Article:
Follow all today’s political developments as they happen
- Boris Johnson’s BBC Breakfast interview – Summary and analysis
- Johnson: Huawei critics ‘must tell us what’s the alternative’
- Johnson says he wants to see county lines drugs gangs ‘totally wound up’
A slightly curious feud between No 10 and Good Morning Britain (GMB), ITV’s breakfast programme, has escalated after host Piers Morgan rang Boris Johnson’s head of communications to protest at the PM giving an interview to the BBC rather than them.
The tension dates back to the election, when GMB sent a camera crew to Pudsey in West Yorkshire to ambush Johnson on an early-morning campaign visit to a dairy company after being denied an interview. Johnson escaped into a fridge, although Downing Street aides insisted he was not hiding.
We’ve just found out that you’ve betrayed us and given another interview with Boris to BBC Breakfast, and you’ve also banned all your cabinet from coming on the show. So we’re going to play games with you too. I’m going to ring you live on air every day that I’m here until you stop this pathetic, childish behaviour, and you start honouring your promises. So good morning Lee, have a good day.
Before Christmas Nicola Sturgeon, Scotland’s first minister, formally wrote to Boris Johnson requesting a section 30 order – permission under section 30 of the Scotland Act for Scotland to hold a referendum on independence. She enclosed with her letter a 38-page report (pdf) published by the Scottish government explaining why the Scottish government believes a second referendum is justified.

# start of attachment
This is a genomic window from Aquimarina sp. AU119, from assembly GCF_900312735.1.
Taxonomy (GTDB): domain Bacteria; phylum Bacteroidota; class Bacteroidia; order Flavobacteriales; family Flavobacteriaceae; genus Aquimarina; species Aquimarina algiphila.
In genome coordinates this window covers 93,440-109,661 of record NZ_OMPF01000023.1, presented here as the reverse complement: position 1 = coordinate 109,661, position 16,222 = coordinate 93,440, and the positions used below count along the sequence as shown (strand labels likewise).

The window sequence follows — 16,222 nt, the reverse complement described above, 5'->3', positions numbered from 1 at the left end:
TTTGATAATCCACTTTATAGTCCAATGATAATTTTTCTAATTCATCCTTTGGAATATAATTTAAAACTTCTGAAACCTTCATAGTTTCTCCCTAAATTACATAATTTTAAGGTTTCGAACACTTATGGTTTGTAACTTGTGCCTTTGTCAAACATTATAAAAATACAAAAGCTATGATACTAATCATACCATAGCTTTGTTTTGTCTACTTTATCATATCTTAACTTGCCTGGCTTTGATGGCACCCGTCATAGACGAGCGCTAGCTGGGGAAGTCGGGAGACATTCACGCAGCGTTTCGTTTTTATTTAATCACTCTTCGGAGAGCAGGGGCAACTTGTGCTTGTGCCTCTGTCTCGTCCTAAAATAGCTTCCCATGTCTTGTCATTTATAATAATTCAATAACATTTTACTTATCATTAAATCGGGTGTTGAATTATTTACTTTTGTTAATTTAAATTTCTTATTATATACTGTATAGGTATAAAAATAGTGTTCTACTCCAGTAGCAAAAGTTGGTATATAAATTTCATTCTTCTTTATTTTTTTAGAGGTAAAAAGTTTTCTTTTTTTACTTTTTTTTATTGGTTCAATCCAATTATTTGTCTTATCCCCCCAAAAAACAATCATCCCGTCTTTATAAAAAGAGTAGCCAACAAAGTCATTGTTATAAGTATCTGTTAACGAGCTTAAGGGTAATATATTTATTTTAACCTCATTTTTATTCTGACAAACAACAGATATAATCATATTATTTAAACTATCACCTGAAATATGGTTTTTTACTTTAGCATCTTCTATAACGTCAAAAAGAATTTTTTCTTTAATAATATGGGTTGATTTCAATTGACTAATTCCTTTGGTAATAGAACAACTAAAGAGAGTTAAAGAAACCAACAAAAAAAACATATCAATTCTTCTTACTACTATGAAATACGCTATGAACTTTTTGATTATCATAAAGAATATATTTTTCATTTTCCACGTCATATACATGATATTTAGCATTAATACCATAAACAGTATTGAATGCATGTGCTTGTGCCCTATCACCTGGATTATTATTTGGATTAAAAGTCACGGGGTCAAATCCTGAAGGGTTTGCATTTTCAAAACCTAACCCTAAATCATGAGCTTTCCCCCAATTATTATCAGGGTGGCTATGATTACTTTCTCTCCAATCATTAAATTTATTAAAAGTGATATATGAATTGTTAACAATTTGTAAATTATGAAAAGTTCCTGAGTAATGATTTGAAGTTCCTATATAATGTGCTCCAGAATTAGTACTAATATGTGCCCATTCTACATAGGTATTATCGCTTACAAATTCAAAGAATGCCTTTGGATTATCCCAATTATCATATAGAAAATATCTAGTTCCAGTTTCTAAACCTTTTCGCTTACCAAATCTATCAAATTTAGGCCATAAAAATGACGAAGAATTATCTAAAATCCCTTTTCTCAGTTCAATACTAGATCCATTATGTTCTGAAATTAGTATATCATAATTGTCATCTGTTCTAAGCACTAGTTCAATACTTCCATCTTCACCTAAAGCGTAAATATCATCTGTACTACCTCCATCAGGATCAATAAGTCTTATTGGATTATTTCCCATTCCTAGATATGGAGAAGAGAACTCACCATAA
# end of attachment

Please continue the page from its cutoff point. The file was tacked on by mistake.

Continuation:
In his letter Johnson rejects the request – not just for now (which was the line used by Theresa May when she rejected Sturgeon first request for a second independence referendum after the Brexit vote), or until the next Holyrood elections in 2021 (the line used by Jeremy Corbyn in the general election). He rejects it for the foreseeable future, on the grounds that Scotland settled this matter in the 2104 referendum.
You and your predecessor made a personal promise that the 2014 independence referendum was a “once in a generation” vote …
The UK government will continue to uphold the democratic decision of the Scottish people and the promise that you made to them. For that reason, I cannot agree to any request for a transfer of power that would lead to further independence referendums.
Today I have written to Nicola Sturgeon. The Scottish people voted decisively to keep our United Kingdom together, a result which both the Scottish and UK Governments committed to respect.
Let’s make 2020 a year of growth and opportunity for the whole of the UK pic.twitter.com/JjQp3X2J2n